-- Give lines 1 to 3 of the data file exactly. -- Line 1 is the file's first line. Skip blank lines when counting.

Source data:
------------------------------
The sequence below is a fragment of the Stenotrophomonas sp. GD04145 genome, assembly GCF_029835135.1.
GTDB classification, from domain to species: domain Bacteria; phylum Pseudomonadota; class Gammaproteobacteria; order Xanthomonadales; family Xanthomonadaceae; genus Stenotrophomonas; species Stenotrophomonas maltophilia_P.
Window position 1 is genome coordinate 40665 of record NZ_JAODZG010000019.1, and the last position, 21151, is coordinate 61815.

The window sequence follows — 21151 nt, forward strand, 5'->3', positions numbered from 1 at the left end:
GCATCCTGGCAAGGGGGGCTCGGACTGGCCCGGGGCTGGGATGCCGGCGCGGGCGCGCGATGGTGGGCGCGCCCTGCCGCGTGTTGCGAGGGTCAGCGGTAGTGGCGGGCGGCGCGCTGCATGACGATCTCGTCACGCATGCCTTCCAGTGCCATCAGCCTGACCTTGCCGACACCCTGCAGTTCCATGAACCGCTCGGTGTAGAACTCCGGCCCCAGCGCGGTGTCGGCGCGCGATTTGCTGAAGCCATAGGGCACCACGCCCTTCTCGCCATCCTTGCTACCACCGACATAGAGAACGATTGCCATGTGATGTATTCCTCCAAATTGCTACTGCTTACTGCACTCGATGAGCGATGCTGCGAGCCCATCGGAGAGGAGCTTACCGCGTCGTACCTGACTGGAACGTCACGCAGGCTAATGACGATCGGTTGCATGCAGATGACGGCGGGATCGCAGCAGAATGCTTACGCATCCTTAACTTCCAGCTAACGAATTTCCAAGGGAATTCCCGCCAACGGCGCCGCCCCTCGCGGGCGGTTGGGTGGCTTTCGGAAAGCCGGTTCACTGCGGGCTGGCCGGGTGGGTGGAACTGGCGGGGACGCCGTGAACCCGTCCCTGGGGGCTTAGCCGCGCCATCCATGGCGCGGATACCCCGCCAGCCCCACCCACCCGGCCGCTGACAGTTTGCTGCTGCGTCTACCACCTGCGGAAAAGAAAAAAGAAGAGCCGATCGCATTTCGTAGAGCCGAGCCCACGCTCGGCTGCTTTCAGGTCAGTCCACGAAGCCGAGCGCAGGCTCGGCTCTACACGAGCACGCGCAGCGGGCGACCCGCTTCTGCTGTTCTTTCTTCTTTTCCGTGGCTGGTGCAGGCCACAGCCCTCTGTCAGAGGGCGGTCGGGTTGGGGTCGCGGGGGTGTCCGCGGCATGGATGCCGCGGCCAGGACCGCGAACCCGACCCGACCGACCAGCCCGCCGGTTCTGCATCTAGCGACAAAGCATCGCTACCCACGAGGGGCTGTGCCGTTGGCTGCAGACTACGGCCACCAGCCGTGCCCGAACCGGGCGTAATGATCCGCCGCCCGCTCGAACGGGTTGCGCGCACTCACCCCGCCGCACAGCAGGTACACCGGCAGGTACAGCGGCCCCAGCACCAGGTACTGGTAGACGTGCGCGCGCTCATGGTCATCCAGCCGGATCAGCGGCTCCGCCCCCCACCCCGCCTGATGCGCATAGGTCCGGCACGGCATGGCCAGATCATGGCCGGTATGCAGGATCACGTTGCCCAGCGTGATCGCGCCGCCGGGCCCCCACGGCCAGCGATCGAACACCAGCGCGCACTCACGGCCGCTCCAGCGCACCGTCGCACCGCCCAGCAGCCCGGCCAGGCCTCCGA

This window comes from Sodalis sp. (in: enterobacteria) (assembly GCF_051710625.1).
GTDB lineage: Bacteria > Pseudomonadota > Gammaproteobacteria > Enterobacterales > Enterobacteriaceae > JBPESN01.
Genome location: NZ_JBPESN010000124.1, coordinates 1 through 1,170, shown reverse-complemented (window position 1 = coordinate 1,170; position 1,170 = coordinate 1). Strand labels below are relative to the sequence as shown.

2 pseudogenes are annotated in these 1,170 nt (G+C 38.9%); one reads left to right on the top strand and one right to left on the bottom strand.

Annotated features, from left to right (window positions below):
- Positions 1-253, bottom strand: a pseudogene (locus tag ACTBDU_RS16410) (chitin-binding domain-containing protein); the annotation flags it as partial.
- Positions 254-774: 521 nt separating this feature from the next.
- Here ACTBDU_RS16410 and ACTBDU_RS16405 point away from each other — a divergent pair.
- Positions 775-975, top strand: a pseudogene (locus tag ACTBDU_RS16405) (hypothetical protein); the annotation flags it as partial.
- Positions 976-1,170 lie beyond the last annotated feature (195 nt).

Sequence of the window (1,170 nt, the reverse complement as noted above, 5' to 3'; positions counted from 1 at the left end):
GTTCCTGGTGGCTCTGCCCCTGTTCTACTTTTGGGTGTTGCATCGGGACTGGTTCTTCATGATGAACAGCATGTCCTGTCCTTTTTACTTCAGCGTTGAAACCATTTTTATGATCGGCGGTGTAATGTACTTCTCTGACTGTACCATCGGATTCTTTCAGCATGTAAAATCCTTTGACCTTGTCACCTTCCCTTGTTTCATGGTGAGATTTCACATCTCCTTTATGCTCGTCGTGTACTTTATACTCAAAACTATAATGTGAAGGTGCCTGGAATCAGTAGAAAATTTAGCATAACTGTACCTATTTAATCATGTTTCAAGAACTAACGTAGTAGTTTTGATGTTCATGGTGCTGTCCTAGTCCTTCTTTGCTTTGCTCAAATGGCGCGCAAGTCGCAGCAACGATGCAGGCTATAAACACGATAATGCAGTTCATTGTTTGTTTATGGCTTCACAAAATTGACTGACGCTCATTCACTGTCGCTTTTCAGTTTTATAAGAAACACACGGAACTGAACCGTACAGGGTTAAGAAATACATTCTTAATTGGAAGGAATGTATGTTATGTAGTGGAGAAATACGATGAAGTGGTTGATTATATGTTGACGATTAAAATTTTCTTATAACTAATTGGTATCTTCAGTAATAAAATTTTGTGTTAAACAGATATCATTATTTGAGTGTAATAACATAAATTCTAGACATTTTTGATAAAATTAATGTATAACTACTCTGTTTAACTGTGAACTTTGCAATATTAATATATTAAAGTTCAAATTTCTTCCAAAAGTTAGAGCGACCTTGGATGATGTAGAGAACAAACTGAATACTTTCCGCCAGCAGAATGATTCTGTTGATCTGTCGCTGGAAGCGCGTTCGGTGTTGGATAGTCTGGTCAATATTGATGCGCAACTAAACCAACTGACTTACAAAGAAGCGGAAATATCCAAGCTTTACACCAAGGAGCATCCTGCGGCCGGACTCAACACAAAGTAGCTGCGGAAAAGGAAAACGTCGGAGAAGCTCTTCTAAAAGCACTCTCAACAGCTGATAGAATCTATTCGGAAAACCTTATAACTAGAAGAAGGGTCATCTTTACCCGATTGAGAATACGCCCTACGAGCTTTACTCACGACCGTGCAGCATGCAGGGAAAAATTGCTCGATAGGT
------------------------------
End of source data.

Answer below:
The sequence below is a fragment of the Stenotrophomonas sp. GD04145 genome, assembly GCF_029835135.1.
GTDB classification, from domain to species: domain Bacteria; phylum Pseudomonadota; class Gammaproteobacteria; order Xanthomonadales; family Xanthomonadaceae; genus Stenotrophomonas; species Stenotrophomonas maltophilia_P.
Window position 1 is genome coordinate 40665 of record NZ_JAODZG010000019.1, and the last position, 21151, is coordinate 61815.